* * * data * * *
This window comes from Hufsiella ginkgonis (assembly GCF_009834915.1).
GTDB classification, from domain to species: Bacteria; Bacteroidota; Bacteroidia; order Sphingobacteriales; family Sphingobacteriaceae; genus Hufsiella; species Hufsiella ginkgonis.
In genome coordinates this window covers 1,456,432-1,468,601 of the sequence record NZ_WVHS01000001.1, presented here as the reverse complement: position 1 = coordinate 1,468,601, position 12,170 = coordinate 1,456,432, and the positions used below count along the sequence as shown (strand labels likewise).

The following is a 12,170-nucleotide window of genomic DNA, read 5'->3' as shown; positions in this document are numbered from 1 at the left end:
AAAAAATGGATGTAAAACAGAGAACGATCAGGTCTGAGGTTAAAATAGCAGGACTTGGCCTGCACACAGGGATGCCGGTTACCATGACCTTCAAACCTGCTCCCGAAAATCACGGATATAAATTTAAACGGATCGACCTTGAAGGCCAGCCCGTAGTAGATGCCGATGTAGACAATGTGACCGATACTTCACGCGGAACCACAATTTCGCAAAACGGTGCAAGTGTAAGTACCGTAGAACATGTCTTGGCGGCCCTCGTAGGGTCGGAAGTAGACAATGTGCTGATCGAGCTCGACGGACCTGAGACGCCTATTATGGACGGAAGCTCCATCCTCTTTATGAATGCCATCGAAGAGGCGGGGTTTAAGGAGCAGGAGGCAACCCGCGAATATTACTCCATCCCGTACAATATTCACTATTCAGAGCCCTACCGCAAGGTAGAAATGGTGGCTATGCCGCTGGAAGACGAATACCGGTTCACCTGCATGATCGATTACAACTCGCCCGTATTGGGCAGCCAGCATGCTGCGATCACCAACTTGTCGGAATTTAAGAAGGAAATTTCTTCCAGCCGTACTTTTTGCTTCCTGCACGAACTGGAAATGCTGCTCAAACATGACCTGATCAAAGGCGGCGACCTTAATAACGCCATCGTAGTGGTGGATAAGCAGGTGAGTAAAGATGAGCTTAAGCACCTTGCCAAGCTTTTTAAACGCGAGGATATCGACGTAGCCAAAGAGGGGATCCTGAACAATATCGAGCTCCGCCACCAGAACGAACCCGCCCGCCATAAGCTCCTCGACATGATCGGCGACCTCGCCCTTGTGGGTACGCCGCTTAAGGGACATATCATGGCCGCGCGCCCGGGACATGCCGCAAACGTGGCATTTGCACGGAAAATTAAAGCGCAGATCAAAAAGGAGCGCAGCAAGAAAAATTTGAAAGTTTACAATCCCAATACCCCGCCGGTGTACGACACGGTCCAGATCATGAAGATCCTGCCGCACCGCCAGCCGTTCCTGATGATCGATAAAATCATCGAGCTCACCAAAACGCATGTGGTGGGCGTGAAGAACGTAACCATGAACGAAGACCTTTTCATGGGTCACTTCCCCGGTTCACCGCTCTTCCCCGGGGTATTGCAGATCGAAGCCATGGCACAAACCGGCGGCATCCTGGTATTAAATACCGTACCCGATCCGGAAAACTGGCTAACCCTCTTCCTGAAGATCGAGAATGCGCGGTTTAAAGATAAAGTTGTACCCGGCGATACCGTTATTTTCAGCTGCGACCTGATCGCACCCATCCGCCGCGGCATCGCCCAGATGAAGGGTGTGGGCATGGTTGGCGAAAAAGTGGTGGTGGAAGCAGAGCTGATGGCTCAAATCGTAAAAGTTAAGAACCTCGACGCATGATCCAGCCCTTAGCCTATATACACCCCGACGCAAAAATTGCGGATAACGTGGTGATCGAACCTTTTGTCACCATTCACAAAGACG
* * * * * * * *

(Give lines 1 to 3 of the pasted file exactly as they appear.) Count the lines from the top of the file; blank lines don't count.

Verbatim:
This window comes from Hufsiella ginkgonis (assembly GCF_009834915.1).
GTDB classification, from domain to species: Bacteria; Bacteroidota; Bacteroidia; order Sphingobacteriales; family Sphingobacteriaceae; genus Hufsiella; species Hufsiella ginkgonis.
In genome coordinates this window covers 1,456,432-1,468,601 of the sequence record NZ_WVHS01000001.1, presented here as the reverse complement: position 1 = coordinate 1,468,601, position 12,170 = coordinate 1,456,432, and the positions used below count along the sequence as shown (strand labels likewise).